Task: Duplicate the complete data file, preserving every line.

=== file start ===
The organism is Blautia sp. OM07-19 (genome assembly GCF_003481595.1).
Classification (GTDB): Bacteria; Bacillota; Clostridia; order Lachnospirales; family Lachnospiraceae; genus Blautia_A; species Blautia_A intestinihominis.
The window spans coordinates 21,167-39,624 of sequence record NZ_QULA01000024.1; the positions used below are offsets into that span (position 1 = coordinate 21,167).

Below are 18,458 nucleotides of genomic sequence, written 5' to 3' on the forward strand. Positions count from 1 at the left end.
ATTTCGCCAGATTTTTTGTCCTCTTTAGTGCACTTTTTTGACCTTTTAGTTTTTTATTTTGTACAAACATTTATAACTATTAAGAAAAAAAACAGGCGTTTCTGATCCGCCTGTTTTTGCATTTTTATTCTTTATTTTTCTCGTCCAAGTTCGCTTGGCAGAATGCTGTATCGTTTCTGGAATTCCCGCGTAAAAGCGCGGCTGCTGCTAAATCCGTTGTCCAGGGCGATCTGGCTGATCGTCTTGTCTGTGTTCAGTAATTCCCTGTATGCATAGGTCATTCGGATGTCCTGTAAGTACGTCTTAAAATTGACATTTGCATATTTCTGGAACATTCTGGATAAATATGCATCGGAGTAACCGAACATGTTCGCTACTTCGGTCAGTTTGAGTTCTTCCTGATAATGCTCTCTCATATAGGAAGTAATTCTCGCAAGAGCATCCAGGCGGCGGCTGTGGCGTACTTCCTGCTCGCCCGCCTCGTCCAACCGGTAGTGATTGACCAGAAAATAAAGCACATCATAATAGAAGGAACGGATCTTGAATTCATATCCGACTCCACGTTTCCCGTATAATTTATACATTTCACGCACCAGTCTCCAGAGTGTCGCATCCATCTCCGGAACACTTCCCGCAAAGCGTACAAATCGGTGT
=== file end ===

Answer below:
The organism is Blautia sp. OM07-19 (genome assembly GCF_003481595.1).
Classification (GTDB): Bacteria; Bacillota; Clostridia; order Lachnospirales; family Lachnospiraceae; genus Blautia_A; species Blautia_A intestinihominis.
The window spans coordinates 21,167-39,624 of sequence record NZ_QULA01000024.1; the positions used below are offsets into that span (position 1 = coordinate 21,167).

Below are 18,458 nucleotides of genomic sequence, written 5' to 3' on the forward strand. Positions count from 1 at the left end.
ATTTCGCCAGATTTTTTGTCCTCTTTAGTGCACTTTTTTGACCTTTTAGTTTTTTATTTTGTACAAACATTTATAACTATTAAGAAAAAAAACAGGCGTTTCTGATCCGCCTGTTTTTGCATTTTTATTCTTTATTTTTCTCGTCCAAGTTCGCTTGGCAGAATGCTGTATCGTTTCTGGAATTCCCGCGTAAAAGCGCGGCTGCTGCTAAATCCGTTGTCCAGGGCGATCTGGCTGATCGTCTTGTCTGTGTTCAGTAATTCCCTGTATGCATAGGTCATTCGGATGTCCTGTAAGTACGTCTTAAAATTGACATTTGCATATTTCTGGAACATTCTGGATAAATATGCATCGGAGTAACCGAACATGTTCGCTACTTCGGTCAGTTTGAGTTCTTCCTGATAATGCTCTCTCATATAGGAAGTAATTCTCGCAAGAGCATCCAGGCGGCGGCTGTGGCGTACTTCCTGCTCGCCCGCCTCGTCCAACCGGTAGTGATTGACCAGAAAATAAAGCACATCATAATAGAAGGAACGGATCTTGAATTCATATCCGACTCCACGTTTCCCGTATAATTTATACATTTCACGCACCAGTCTCCAGAGTGTCGCATCCATCTCCGGAACACTTCCCGCAAAGCGTACAAATCGGTGT